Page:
“Look, Mitsotakis, you’re talking here and there again,” he said, referring to Greek Prime Minister Kyriakos Mitsotakis. “Keep in mind that the Crazy Turks will come if you attempt to make a mistake.”
As Turkey (Türkiye)’s economy has collapsed, Erdogan has sought to distract the Turkish public by waving the nationalist flag.
Often, the target of his vitriol is the United States. Sometimes, it is Israel or Armenia. Anti-Kurdish polemics always work. In recent years, however, Turkey’s threats toward Greece have become more frequent. These often manifest themselves in irredentist claims upon Greek islands in the Aegean. That Turkey violates Greek airspace with jet and drone overflights underscores the problem is not mere rhetoric.
Congress has long ago recognized the Turkey problem. When the Congressional Turkey Caucus had over 200 members, then-Turkish Ambassador Namik Tan used its sign as a metric of Ankara’s influence.
Today, the Caucus has fewer members than the Congressional Algae Caucus. Few senators or congressmen want to attach their name to a dictatorship that that persecutes minorities, lionizes genocide, imprisons journalists, and provides logistical support and weaponry to designated terror groups like Hamas, Al Qaeda, and the Islamic State.
The State Department has been slower to come around. There are three reasons for this. First, many American diplomats leverage their Turkey contacts into business opportunities after they retire. Should they antagonize Turkey with criticism, such golden parachutes become lead ones. It is corrupt, but it is the reality of Washington.
Second, the State Department’s Turkey component is disproportionately large in comparison to those working on other Eastern Mediterranean countries. The State Department maintains an embassy and two consulates in Turkey. The realities of bureaucracy, the State Department’s consensus-driven approach, and the tendency of many diplomats to advocate for the countries to which the State Department assigns them translates into a reticence to criticize.
Lastly, wishful thinking dominates. As Turkey heads to elections later this year, many diplomats want to believe first that elections will be free and fair (hint: they won’t be). Second, many diplomats hope that Erdogan could lose and, if he does, that Turkey might revert to the status quo ante. Two decades of incitement have taken their toll.
This is where Friday’s rally should provide a wake-up call. Turkey’s election campaign has yet to begin officially, though every rally is effectively part of Erdogan’s effort to extend his rule into a third decade. Erdogan is politically astute.
That he believes such anti-Greece incitement works is an indication of just how far gone, anti-European, and conspiratorial the Turkish public is. This was not a rally in his birthplace Rize or in his ideological strongholds of Konya and Kayseri. Istanbul was a city that Erdogan’s party lost twice in the last elections (after he forced a re-vote) and it has a reputation for being cosmopolitan and Western-oriented.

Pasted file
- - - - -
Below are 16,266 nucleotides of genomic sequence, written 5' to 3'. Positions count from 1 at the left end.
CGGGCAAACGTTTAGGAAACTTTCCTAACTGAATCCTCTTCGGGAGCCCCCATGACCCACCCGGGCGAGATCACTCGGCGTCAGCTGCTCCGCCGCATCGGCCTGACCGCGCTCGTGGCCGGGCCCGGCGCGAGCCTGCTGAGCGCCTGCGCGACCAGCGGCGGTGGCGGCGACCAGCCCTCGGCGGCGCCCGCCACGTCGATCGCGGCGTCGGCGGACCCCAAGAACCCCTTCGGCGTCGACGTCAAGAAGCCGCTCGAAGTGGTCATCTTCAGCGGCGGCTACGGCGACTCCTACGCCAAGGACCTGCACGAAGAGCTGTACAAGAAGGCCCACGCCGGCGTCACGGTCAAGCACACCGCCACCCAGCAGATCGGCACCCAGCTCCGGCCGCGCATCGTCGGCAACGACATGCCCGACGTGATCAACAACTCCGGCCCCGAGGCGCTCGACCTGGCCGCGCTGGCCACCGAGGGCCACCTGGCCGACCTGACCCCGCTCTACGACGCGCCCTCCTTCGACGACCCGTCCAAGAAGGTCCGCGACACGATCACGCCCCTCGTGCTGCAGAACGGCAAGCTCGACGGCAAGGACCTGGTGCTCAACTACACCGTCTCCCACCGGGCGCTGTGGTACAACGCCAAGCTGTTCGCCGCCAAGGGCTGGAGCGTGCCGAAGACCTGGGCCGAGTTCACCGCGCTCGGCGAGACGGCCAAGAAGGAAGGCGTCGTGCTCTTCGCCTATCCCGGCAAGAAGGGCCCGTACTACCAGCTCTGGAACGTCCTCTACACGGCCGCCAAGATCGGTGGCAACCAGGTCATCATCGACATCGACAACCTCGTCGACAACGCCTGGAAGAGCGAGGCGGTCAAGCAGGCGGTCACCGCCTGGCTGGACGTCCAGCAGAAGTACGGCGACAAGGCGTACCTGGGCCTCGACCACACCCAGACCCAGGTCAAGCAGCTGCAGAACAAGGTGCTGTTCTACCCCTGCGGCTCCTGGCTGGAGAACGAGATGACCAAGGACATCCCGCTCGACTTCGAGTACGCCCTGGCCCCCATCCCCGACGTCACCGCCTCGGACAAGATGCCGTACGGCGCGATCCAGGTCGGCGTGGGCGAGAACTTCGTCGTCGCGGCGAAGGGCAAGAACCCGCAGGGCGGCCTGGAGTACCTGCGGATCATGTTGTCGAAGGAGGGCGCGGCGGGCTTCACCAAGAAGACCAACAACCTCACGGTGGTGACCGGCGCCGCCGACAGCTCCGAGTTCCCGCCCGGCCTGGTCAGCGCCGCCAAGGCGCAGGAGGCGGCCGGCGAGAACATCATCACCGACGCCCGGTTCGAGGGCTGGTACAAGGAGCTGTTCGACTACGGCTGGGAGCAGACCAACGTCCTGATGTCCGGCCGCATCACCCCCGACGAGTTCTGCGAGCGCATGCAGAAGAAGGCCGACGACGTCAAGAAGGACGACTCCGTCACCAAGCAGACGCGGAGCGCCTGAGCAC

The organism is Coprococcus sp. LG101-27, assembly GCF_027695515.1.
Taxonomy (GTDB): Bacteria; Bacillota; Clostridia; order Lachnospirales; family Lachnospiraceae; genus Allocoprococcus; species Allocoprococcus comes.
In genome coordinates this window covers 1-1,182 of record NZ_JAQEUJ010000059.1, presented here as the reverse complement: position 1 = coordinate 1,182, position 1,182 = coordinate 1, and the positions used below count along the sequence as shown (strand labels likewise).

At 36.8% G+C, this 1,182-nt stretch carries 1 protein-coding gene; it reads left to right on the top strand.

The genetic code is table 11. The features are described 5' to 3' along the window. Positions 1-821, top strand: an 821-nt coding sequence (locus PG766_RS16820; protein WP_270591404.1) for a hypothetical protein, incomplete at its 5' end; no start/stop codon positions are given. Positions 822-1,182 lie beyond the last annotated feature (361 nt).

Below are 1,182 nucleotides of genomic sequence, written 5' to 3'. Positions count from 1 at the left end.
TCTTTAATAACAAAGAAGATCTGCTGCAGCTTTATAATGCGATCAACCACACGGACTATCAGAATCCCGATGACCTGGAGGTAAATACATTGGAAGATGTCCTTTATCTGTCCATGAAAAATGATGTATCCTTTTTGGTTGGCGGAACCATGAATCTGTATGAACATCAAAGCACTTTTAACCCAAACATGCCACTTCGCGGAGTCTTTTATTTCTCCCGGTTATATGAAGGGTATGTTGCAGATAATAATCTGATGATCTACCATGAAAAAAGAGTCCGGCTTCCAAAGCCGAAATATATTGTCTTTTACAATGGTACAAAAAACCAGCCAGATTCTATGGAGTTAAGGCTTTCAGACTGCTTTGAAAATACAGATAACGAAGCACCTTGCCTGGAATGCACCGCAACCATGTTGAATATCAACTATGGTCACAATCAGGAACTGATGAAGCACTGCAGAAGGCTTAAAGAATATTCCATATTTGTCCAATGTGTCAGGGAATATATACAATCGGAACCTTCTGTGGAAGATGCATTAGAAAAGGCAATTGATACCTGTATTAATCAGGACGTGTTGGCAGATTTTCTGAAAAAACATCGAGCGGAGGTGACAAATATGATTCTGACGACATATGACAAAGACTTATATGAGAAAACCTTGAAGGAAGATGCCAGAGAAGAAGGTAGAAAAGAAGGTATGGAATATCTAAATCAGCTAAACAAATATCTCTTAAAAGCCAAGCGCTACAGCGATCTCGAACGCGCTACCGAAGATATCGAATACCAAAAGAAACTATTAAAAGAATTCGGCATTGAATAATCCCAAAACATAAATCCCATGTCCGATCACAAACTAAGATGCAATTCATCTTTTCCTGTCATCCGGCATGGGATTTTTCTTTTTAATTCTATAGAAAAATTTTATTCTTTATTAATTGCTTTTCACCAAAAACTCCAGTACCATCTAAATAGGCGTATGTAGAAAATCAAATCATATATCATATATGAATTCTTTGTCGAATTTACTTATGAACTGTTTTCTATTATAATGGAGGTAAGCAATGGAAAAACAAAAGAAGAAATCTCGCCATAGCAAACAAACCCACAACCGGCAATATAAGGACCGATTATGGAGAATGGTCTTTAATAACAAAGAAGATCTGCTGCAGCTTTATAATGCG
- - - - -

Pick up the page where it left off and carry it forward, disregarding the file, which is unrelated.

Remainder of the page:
Erdogan will one day go—whether by ballot, bullet, or cancer remains to be seen—but the damage he has done to Turkey remains immense. Greece can defend itself, especially if it has F-35s. As the State Department analyzes Turkey, it should focus not only on the threat Erdogan made, but where and how he made it. That this is a pillar of his election suggests two certainties. First, optimism about Turkey’s post-election future is misplaced.
Thirty percent of Turks were born under Erdogan, and more came of age in his school system. Even more live in a media bubble that he controls. Indoctrination works. Second, the restraint and self-censorship the State Department embraces in hope that Turkey could change is a losing strategy. It has been a gift to Erdogan and encourages greater extremism. The sad fact is that, as Erdogan’s calculations illustrate, the problem today is not one man but the country he has molded in his image.
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Michael Rubin is a senior fellow at the American Enterprise Institute, where he specializes in Iran, Turkey, and the broader Middle East. A former Pentagon official, Dr. Rubin has lived in post-revolution Iran, Yemen, and both pre- and postwar Iraq. He also spent time with the Taliban before 9/11. For more than a decade, he taught classes at sea about the Horn of Africa and Middle East conflicts, culture, and terrorism, to deployed US Navy and Marine units.